10 Ways to Conquer Your Fear of Gardening

You might not believe it, but you were born with a green thumb. It may have gone untended for a while, but it's there waiting for you to nudge it awake. Put away your theory of being a plant killer, that anything dies under your care. Forget those nagging thoughts of where your garden will live or when you'll find the time, it's there somewhere. It doesn't have to cost a fortune and you'll get more than you give. So, here are 10 tips for conquering your fear of gardening:

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Gardening Tips for Renters

Want to bring more green to your house or apartment? Using a few easy, inexpensive techniques, <a href="http://www.thehorticult.com/">The Horticult</a> shows how you can garden like you own the place -- without risking your security deposit. You don't have to own your home to create a garden that reflects your personal style. Grow your favorite plants and create an inspired landscape -- or patio, interior, or balcony -- using these fun, low-commitment methods. (Although you might want to check with your landlord about the larger projects!) And if you move, you can take it all with you. These 10 tips for renters will give your garden a new lease on life.

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Summer Checklist

Summer is a gardener¿s busiest season. If you¿re short on time or not sure what to do, follow this easy summer gardening checklist to keep your lawn and garden in great shape all season long.

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Drought-Tolerant Grasses

Drought! The word itself strikes fear into the hearts of gardeners everywhere. Scarce water resources, especially in hard hit areas such as California and Texas, are making it almost impossible to maintain traditional style lawns. That's why many people are replacing their lawns with groundcovers and native plants. But for those who want a lush green lawn, here are some less-thirsty options.

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How to Improve Garden Soil

Many homeowners inherit bad garden soil ¿ but you don¿t have to live with it! Learn how to get the best garden soil possible through amendments, composting, and more.

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Top Shade Perennials

Shade plants are perfect for those tough spots in your yard. Learn about the best shade-loving perennials, including flowering shade perennials, partial shade perennials, and full-shade perennials.

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Landscape Ideas

Landscape ideas provide inspiration, and studies show that upgrading your landscape will add value to your home. Here are some great landscape ideas to improve your home's outward appeal.

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The Best of Phlox

Brilliantly colored phlox brightens up the home and garden. Here are some hardy varieties and growing tips.

Add splashes of color to your home and garden with phlox.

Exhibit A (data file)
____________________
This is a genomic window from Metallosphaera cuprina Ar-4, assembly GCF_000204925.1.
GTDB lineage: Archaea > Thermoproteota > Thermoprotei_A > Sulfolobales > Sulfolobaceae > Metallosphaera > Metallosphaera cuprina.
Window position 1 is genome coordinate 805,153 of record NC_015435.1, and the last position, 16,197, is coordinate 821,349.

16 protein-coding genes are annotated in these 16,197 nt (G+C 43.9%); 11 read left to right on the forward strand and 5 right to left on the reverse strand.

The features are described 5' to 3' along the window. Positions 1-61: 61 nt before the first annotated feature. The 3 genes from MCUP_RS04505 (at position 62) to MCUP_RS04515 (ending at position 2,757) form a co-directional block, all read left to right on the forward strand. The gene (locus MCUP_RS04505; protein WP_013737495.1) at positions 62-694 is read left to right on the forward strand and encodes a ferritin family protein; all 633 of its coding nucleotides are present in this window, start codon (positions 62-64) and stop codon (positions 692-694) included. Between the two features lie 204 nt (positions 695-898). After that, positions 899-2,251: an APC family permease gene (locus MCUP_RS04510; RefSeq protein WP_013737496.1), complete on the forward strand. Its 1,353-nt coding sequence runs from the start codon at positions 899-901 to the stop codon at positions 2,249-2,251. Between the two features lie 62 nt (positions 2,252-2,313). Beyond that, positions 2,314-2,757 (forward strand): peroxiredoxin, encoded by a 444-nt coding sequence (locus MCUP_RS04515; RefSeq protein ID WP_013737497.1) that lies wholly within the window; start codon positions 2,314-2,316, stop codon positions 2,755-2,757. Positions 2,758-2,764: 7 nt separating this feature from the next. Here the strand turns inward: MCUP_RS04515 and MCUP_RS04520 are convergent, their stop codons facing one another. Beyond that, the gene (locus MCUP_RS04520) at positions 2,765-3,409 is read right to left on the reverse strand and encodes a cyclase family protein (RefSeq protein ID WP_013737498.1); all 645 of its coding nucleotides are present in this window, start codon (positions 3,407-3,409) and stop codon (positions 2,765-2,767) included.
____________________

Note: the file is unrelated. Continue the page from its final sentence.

Summer phlox is a widely adapted perennial, hardy from Minneapolis to the Gulf Coast. If you've grown phlox before, however, you know that its nemesis is powdery mildew, a fungus that leaves the plants looking bare-legged and bedraggled. Certain phlox varieties are more resistant to the disease than others, and a few years ago we set out to find them. We asked phlox experts and ordinary gardeners from across the country to recommend their favorites.

Phlox adds loads of color to perennial borders at an otherwise lean time of year. It may not be the easiest perennial to grow, but it's among the most gratifying.

Phlox lifts your garden out of the summer doldrums on a wave of jewel-box colors and soft perfume. Any phlox is beautiful, but the varieties that follow are also long-blooming and healthy. Clearly, they're the best.

Snip a few stems of phlox, plunk them in an upright vase, and you have a bouquet more bountiful than anything from a florist's shop. Now bury your nose in the blossoms for a whiff of heaven.

Even the mildew-resistant varieties of phlox aren't mildew-proof. Take these steps to keep your phlox healthy:

Franz Schubert
  • Plant phlox in full sun in rich, porous soil. Plant in spring or fall.
  • Feed regularly. Give new plants or divisions a generous helping of compost stirred around in the planting hole. Use a balanced fertilizer annually thereafter.
  • Keep the soil moist and cool with a layer of organic mulch. When watering, avoid wetting the foliage -- a practice that spreads disease.
  • Divide clumps every three to four years. In spring, thin clumps to no more than eight stems. Overcrowded stands of phlox are mildew-prone.
  • In late fall, after the plants have succumbed to frost, cut the stems to the ground and discard them -- but not on your compost pile. Mildew spores overwinter in the dead stems and foliage.
  • If mildew appears despite your taking all the precautions, treat it with a horticultural oil spray -- a low-toxicity alternative to traditional fungicides.

Natascha's pink-and-white pinwheels spin from June until fall.

Miss Lingard bears slender flower heads of the crispest white.

Katherine radiates soft color from the centers of large florets.

Laura takes the prize as the longest-blooming phlox in our Test Garden.


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